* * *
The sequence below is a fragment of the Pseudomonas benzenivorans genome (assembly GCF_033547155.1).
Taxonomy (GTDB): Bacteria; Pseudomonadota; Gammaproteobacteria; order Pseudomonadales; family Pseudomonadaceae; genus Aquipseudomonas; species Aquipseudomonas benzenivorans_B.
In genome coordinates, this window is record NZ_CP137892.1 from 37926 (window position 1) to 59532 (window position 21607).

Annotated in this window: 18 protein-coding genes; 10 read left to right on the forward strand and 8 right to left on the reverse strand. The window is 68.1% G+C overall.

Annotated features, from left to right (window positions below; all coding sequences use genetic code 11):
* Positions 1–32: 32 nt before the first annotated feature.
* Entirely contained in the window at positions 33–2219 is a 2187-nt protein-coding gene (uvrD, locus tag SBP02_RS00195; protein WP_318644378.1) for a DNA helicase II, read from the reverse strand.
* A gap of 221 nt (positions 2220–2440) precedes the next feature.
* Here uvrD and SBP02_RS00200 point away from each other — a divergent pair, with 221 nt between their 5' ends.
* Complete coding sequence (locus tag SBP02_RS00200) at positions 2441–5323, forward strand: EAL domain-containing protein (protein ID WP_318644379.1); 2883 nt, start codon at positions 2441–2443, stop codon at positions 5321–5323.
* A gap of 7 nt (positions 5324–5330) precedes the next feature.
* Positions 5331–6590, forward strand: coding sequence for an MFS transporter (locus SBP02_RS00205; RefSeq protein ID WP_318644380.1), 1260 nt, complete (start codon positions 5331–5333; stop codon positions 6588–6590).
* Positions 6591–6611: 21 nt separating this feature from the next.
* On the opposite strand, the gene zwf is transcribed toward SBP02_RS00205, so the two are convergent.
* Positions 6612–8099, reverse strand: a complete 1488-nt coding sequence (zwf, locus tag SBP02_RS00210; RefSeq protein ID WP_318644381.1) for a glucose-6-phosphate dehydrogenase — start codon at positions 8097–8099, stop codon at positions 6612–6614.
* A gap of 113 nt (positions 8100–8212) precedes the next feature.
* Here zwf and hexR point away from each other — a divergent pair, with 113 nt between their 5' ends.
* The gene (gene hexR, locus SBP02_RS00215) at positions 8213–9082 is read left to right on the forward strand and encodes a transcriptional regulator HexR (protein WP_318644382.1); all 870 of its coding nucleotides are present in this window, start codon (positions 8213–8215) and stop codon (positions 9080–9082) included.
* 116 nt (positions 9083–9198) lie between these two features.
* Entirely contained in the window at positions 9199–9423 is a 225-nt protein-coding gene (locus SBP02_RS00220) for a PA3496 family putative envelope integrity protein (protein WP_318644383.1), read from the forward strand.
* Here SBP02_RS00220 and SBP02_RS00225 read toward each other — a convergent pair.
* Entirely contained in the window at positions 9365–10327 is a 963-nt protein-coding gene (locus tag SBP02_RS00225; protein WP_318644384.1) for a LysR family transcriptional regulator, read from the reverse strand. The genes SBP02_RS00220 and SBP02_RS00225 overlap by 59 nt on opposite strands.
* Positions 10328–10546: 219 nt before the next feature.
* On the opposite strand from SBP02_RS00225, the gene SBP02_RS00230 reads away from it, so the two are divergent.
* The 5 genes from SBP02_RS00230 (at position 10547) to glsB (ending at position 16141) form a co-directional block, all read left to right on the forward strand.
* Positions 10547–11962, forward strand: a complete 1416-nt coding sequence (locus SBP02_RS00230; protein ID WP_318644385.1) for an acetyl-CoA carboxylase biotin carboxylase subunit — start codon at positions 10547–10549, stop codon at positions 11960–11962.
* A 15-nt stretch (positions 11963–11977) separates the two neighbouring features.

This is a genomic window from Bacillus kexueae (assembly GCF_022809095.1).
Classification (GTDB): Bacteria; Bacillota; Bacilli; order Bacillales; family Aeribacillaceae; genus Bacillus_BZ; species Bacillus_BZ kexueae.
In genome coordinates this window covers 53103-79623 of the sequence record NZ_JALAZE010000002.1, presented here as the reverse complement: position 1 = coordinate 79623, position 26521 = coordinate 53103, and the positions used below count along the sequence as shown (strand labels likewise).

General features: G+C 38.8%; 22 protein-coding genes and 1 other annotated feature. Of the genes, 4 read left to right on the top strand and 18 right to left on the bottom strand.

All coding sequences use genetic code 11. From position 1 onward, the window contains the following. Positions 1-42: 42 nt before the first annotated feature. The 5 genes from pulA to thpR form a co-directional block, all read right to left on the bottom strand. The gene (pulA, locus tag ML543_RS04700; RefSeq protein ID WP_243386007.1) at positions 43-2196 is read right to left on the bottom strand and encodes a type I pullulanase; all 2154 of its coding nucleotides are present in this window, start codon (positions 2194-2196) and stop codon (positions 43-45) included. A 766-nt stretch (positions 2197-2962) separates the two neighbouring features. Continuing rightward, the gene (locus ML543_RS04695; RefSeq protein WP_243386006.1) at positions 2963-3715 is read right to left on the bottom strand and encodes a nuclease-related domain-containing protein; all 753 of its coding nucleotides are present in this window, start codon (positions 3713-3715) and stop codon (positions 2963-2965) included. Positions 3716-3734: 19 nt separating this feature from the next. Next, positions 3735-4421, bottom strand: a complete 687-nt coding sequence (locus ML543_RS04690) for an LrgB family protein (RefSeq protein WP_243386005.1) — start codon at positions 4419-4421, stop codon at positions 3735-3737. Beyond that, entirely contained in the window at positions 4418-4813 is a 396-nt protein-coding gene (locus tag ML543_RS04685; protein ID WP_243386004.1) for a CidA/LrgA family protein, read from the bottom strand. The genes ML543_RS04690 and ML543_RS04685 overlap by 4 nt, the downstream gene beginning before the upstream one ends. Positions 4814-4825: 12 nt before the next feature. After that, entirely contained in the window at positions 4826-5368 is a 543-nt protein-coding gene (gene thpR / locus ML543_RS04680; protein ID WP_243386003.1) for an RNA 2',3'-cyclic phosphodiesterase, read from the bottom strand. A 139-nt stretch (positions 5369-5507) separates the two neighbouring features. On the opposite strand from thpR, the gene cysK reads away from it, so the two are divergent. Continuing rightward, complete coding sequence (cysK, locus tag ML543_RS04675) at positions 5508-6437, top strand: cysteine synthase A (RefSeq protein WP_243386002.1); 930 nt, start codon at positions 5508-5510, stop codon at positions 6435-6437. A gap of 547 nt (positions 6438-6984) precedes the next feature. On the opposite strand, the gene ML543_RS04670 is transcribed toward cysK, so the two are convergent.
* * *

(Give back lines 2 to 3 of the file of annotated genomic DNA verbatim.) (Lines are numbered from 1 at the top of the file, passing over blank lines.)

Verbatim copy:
Taxonomy (GTDB): Bacteria; Pseudomonadota; Gammaproteobacteria; order Pseudomonadales; family Pseudomonadaceae; genus Aquipseudomonas; species Aquipseudomonas benzenivorans_B.
In genome coordinates, this window is record NZ_CP137892.1 from 37926 (window position 1) to 59532 (window position 21607).